Handbook on Class and Social Stratification in China – Chapter 13 & 14

Chapter 13: China’s Top Leading Cadres: More Red, Expert, or Gold?

Peng LU

Lu, Peng. 2015. “China’s Top Leading Cadres: More Red, Expert, or Gold?”, In: Guo, Yingjie (eds). Handbook of Class and Stratification in China, London: Elgar, pp.423-454.


There is no standard conception of ‘ruling class’ or ‘political elite’ in China studies. Even cadres in the villages have labeled as (political) ‘elite’ (O’Brien and Li 2000; Oi and Rozelle 2000; Manion 2009). Similarly, researchers use different criteria to divide cadres into ‘rankings’ for theoretical or practical purposes (Zhou 2000; Nee and Cao 2002), and it is subject to debate which cadres belong to the ruling class with in the Chinese Party-state and which belong to the middle classes. Yet the ruling CCP has its own official criteria, which are clearly defined and rigorously implemented. Simply put, there are twelve administrative rankings in the cadre hierarchy: cadres above the fifth rank (zheng ting ji) are normally called ‘senior cadres’ (gaoji ganbu); personnel above the vice-ministerial level are referred to as ‘top leading cadres’ (gaoji lingdao ganbu). This chapter concentrates on the core constituent of the ruling class within the Chinese Party-state, the ‘top leading cadres’, although it must be acknowledged that ‘senior cadres’ and even officials at lower levels of Party-state jurisdictions, particularly those who are actively involved in its governing functions, can and should be included in China’s ruling class as well.

Many authors working on China’s top leading cadres have traced their evolution over time and analyzed the paradigm shifts in the evolution and methodological approaches to this group in the scholarship (Harding 1984; Madsen 1993; Unger 2002; Shan 2008; Lieberthal 2010; Ni and Yuan 2011).  Additionally, there are a large number of studies of top leader that focus on prominent individuals, mostly in the form of biographical analysis or biographies (Hairen 2002; Kuhn 2004; Zhao 2009; Vogel 2011). These studies doubtlessly provide interesting and important insights into various aspects of the ‘inner circle’ of China’s ruling class – and even more intriguingly, it has become a new ‘vogue’ for retired top leaders, including former members of the CCP’s Politburo Standing Committee, to publish books about their personal lives and unpublicized ideas.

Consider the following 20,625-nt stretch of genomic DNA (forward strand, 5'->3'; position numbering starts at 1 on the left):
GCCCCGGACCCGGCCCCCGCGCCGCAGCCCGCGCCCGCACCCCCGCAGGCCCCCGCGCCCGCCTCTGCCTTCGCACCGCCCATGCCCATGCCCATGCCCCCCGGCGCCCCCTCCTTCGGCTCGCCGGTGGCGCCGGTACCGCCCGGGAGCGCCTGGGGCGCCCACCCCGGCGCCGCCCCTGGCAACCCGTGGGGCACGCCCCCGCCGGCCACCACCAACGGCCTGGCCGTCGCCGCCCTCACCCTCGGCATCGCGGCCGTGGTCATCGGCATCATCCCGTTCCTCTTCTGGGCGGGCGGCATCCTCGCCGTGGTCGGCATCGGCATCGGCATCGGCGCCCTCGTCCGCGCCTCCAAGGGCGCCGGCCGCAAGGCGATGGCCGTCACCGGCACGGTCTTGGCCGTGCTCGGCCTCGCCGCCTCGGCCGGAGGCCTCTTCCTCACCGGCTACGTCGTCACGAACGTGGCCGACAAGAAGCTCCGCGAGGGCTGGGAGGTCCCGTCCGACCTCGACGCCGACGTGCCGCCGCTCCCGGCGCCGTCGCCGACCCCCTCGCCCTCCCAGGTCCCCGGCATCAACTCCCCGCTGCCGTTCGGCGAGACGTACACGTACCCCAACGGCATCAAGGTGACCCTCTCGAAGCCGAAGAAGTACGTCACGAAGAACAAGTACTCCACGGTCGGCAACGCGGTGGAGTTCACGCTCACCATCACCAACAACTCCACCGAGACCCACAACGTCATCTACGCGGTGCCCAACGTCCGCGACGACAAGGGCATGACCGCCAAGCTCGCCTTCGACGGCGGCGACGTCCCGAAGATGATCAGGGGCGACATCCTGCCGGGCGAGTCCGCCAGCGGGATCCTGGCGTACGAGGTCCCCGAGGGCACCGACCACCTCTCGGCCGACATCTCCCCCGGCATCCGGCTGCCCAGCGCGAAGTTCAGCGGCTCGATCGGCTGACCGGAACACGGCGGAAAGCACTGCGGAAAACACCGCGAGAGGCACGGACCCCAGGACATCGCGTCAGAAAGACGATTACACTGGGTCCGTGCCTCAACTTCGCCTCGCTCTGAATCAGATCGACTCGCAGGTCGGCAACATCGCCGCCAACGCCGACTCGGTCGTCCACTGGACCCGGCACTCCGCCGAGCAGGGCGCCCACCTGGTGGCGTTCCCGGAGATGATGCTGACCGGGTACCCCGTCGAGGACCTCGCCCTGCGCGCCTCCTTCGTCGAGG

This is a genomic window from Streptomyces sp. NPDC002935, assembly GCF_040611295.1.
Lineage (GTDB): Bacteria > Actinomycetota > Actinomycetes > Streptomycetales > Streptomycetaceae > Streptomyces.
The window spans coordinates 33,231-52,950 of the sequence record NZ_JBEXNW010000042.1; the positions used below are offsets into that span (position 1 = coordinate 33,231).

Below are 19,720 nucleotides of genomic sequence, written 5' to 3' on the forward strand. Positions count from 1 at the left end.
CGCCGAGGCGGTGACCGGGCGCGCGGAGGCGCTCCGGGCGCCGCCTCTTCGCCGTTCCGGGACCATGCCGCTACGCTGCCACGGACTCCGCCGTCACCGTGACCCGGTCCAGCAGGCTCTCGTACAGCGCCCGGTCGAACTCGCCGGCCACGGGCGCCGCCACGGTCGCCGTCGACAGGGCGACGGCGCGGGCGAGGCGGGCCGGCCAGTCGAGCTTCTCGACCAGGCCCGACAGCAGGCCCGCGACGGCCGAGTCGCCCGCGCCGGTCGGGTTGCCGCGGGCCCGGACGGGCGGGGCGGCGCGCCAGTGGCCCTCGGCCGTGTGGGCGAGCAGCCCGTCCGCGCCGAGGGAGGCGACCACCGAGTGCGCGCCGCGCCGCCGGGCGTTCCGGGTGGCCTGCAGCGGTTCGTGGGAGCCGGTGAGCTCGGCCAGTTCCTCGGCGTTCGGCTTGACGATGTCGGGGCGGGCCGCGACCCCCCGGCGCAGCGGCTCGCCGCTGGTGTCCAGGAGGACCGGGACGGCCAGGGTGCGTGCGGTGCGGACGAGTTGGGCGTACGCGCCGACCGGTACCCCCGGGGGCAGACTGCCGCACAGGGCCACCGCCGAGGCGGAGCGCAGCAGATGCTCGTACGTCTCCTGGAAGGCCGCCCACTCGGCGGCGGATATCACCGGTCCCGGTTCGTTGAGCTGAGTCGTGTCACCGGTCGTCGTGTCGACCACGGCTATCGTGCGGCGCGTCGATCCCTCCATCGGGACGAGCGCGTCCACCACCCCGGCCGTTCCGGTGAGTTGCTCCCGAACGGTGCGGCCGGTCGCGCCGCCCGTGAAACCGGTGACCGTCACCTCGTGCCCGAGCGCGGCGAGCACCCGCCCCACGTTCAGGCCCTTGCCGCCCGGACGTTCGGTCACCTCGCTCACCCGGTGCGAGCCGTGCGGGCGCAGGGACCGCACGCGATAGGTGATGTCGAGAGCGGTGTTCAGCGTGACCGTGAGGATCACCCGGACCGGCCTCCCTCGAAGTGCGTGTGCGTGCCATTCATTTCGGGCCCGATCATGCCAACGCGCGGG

This vast literature is impossible to summarize in this short chapter.  I will only present a brief overview of the academic scholarship on China’s top leading cadres as a group. In general, I agree with Chien-wen Kou’s (2002) classification of the major paradigms into four categories, namely totalitarianism, factional politics, generational politics, and technocracy. Furthermore, this chapter will speak to three basic questions recurrring in the literature: (1) whether China’s top leading cadres have been transformed from bureaucrats to technocrats; (2) how to understand the factionalism and informal politics within the Party-state; and (3) how to evaluate the impact of the market and capital on China’s top politics, especially on promotion patterns.


Download Link: Chapter 13_China’s Top Leading Cadres



Chapter 14: Transformation of China’s Socialist Brick: Reproduction and Circulation of Ordinary Cadres

Peng Lu

Lu, Peng. 2015. “Transformation of China’s Socialist Brick: Reproduction and Circulation of Ordinary Cadres”, In: Guo, Yingjie (eds). Handbook of Class and Stratification in China, London: Elgar, pp.455-476.


‘I am a socialist brick, and I can be moved anywhere if necessary.’ This is a statement that Chinese often heard from cadres during the Mao era. In the ideology of China’s communist revolutionaries, to build a socialist mansion requires many bricks, and the cadres within the ranks of the Chinese Party-state should be the most solid ones that could serve as cornerstones. In the post-Mao era, however, as the function and appearance of the socialist mansion change, so have the role of cadres and the recipe for manufacturing the cornerstones supporting the Party-state. The subject of this chapter is ordinary cadres (putong ganbu) as differentiated from top leading cadres (gaoji lingdao ganbu) and senior cadres (lingdao ganbu), or the rank and file of the Party-state’s cadre corps, particularly those below the fifth rank in the Party-state’s cadre hierarchy, which was outlined in Chapter 13.